Our friends were late arriving on Sunday and so we didn't reach High Island until noon. The Smith Oaks rookery was very busy - with both birds and people.
There weren't only birds and people either, because a large alligator was lurking across from the first observation platform
Nearby there were a couple of Common Moorhens and Blue-winged Teal.
As usual, the first area with nests was largely occupied by Neotropic Cormorants.
Several Snowy Egrets were prowling near the water's edge.
Since our previous visit the number of Roseate Spoonbills had increased significantly.
For me, as I'm sure for many other people, one of the most enjoyable aspects of the rookery is to watch Roseate Spoonbills as they fly into and out of the nesting areas.
By far the most numerous of the nesting birds on this visit were again Great Egrets, most looking splendid in their breeding plumage.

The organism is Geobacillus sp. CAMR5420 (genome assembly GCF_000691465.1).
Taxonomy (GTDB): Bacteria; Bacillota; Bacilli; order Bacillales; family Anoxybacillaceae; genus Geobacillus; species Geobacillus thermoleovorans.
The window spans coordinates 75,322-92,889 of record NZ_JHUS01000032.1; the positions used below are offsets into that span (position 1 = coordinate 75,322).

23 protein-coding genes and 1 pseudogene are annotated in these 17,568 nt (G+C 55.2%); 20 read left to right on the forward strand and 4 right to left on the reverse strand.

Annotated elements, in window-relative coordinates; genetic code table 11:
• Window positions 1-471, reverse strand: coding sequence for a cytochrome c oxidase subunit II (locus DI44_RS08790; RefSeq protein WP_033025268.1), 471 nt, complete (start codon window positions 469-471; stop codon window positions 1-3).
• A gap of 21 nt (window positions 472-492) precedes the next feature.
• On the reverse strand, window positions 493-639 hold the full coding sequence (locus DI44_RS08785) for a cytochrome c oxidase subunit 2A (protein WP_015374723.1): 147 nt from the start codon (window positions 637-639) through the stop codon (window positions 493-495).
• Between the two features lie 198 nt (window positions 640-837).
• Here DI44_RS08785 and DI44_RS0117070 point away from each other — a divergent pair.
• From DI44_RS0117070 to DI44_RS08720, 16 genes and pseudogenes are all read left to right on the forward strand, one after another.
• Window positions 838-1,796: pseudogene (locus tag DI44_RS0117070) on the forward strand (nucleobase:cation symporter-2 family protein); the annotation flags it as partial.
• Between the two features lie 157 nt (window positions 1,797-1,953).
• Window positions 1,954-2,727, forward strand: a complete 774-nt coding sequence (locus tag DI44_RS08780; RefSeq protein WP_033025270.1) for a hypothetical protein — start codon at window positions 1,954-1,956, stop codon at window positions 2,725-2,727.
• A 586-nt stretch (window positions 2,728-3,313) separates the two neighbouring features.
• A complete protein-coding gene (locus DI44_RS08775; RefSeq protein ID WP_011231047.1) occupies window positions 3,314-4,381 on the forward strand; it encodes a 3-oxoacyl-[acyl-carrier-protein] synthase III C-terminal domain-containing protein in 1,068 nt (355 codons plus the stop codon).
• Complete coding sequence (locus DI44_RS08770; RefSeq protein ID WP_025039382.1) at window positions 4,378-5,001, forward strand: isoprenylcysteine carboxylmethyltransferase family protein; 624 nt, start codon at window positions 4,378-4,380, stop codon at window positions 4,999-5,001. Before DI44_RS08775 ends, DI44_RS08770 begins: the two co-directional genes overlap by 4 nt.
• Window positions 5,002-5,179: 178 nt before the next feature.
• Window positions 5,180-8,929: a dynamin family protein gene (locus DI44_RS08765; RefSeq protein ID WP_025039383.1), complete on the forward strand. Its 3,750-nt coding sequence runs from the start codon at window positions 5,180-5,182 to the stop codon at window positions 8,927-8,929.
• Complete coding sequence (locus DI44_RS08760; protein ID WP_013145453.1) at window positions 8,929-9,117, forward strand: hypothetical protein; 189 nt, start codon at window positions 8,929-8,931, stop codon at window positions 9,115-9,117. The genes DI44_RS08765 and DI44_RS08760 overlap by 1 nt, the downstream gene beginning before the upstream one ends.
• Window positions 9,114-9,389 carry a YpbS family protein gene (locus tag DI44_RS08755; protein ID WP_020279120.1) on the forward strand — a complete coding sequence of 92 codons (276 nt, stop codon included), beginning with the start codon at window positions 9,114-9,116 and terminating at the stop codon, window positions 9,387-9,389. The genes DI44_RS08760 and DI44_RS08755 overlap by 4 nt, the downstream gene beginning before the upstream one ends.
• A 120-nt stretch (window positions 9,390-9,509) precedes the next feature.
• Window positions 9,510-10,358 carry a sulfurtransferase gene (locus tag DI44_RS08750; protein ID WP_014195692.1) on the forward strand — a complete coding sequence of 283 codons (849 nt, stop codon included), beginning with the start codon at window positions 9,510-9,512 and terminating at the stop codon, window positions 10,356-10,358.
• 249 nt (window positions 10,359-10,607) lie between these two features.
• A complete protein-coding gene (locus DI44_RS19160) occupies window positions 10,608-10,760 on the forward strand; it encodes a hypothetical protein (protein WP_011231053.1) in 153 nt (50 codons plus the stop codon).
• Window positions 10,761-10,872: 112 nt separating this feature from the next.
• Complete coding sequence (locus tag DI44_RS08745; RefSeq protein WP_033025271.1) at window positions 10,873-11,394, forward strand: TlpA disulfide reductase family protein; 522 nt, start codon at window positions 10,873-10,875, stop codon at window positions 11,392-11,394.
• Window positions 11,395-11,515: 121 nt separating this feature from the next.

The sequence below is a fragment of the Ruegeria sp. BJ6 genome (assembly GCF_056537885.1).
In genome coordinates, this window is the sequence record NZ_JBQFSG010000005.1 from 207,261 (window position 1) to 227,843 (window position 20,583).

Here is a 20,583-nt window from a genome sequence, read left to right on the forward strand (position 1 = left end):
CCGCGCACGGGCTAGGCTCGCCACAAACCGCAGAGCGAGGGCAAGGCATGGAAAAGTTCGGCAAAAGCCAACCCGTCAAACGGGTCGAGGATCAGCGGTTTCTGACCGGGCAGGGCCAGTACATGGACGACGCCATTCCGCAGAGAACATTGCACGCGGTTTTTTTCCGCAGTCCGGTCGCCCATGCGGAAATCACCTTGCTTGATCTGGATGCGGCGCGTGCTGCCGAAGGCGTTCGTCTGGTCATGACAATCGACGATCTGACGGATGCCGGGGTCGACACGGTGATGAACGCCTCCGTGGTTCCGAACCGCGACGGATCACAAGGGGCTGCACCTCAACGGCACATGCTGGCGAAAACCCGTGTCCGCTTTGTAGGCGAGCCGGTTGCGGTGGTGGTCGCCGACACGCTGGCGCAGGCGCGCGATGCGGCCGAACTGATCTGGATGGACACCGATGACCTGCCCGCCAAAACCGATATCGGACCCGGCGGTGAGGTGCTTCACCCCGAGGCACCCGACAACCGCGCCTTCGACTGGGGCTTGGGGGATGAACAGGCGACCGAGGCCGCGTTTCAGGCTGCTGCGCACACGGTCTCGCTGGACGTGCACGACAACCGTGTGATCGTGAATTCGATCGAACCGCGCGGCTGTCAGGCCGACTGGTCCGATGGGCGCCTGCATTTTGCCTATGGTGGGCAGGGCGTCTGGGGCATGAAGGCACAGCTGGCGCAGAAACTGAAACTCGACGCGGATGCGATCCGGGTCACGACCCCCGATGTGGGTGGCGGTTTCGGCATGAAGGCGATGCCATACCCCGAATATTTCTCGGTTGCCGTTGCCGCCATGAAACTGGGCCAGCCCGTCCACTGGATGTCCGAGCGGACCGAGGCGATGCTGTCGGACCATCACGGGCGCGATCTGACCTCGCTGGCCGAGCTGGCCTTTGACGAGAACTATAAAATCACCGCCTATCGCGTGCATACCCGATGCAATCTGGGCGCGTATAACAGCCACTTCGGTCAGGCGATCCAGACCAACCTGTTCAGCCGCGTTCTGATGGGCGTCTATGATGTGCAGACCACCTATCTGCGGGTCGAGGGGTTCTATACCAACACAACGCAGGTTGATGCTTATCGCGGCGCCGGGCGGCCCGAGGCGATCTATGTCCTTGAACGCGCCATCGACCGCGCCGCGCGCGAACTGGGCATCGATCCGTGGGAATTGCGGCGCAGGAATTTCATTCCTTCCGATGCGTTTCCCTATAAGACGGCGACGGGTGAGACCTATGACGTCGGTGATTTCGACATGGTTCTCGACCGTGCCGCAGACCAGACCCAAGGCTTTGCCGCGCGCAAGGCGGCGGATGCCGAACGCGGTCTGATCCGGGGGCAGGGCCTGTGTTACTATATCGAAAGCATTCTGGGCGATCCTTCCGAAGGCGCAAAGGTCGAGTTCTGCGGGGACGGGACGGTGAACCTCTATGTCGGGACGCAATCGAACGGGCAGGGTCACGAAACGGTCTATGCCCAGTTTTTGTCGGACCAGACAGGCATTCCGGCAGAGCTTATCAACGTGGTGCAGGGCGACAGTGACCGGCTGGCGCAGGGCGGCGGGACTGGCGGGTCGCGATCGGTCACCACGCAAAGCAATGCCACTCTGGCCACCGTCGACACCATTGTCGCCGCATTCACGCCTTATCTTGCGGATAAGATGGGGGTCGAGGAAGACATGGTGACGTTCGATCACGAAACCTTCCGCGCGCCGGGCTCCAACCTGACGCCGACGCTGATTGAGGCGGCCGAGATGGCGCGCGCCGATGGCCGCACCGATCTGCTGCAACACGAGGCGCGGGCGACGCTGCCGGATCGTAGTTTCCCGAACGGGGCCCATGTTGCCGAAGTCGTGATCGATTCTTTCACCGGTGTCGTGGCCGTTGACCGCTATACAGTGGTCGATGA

It is always great fun watching these magnificent birds as they fly back to the rookery with nesting materials.
Some of the materials the Egrets bring in are impressively large.
Others are, well, much less impressive.
Whatever the size of the contributions, each bird's partner is waiting at the chosen site to take charge of the materials and add them carefully to the growing nest.
The Great Egrets and Spoonbills made a nice contrast with the numerous Black Vultures that kept passing overhead.
After an hour at the rookery we left High Island to fit in another visit to Anahuac NWR before we headed for home.